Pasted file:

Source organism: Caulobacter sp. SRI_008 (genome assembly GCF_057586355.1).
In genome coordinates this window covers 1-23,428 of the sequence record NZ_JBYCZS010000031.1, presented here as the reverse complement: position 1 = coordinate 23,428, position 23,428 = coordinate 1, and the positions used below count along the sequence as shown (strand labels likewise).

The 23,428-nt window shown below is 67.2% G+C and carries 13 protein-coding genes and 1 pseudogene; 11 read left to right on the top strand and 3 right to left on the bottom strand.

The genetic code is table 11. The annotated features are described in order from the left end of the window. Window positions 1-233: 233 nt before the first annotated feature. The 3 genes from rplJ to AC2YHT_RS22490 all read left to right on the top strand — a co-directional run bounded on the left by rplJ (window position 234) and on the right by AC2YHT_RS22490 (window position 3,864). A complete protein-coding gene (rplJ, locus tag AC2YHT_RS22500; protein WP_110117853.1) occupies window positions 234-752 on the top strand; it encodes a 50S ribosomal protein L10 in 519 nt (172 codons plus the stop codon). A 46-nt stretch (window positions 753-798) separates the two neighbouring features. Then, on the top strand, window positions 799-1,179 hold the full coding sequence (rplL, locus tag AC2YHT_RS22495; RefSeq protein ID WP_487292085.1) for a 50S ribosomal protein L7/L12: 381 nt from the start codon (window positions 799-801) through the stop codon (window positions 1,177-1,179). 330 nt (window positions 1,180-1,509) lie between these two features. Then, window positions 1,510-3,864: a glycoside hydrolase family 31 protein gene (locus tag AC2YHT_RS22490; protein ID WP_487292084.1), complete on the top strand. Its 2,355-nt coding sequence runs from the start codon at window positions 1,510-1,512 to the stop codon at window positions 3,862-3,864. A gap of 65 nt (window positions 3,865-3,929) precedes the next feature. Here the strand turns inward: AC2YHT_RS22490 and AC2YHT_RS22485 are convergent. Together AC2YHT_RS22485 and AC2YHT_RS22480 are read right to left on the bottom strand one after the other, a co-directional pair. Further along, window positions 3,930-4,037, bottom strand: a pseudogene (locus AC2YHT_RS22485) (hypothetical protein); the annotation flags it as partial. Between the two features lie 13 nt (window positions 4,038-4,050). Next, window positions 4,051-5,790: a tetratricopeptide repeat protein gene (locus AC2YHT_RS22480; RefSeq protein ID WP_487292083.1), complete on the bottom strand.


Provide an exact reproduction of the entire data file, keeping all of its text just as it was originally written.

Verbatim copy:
Source organism: Caulobacter sp. SRI_008 (genome assembly GCF_057586355.1).
In genome coordinates this window covers 1-23,428 of the sequence record NZ_JBYCZS010000031.1, presented here as the reverse complement: position 1 = coordinate 23,428, position 23,428 = coordinate 1, and the positions used below count along the sequence as shown (strand labels likewise).

The 23,428-nt window shown below is 67.2% G+C and carries 13 protein-coding genes and 1 pseudogene; 11 read left to right on the top strand and 3 right to left on the bottom strand.

The genetic code is table 11. The annotated features are described in order from the left end of the window. Window positions 1-233: 233 nt before the first annotated feature. The 3 genes from rplJ to AC2YHT_RS22490 all read left to right on the top strand — a co-directional run bounded on the left by rplJ (window position 234) and on the right by AC2YHT_RS22490 (window position 3,864). A complete protein-coding gene (rplJ, locus tag AC2YHT_RS22500; protein WP_110117853.1) occupies window positions 234-752 on the top strand; it encodes a 50S ribosomal protein L10 in 519 nt (172 codons plus the stop codon). A 46-nt stretch (window positions 753-798) separates the two neighbouring features. Then, on the top strand, window positions 799-1,179 hold the full coding sequence (rplL, locus tag AC2YHT_RS22495; RefSeq protein ID WP_487292085.1) for a 50S ribosomal protein L7/L12: 381 nt from the start codon (window positions 799-801) through the stop codon (window positions 1,177-1,179). 330 nt (window positions 1,180-1,509) lie between these two features. Then, window positions 1,510-3,864: a glycoside hydrolase family 31 protein gene (locus tag AC2YHT_RS22490; protein ID WP_487292084.1), complete on the top strand. Its 2,355-nt coding sequence runs from the start codon at window positions 1,510-1,512 to the stop codon at window positions 3,862-3,864. A gap of 65 nt (window positions 3,865-3,929) precedes the next feature. Here the strand turns inward: AC2YHT_RS22490 and AC2YHT_RS22485 are convergent. Together AC2YHT_RS22485 and AC2YHT_RS22480 are read right to left on the bottom strand one after the other, a co-directional pair. Further along, window positions 3,930-4,037, bottom strand: a pseudogene (locus AC2YHT_RS22485) (hypothetical protein); the annotation flags it as partial. Between the two features lie 13 nt (window positions 4,038-4,050). Next, window positions 4,051-5,790: a tetratricopeptide repeat protein gene (locus AC2YHT_RS22480; RefSeq protein ID WP_487292083.1), complete on the bottom strand.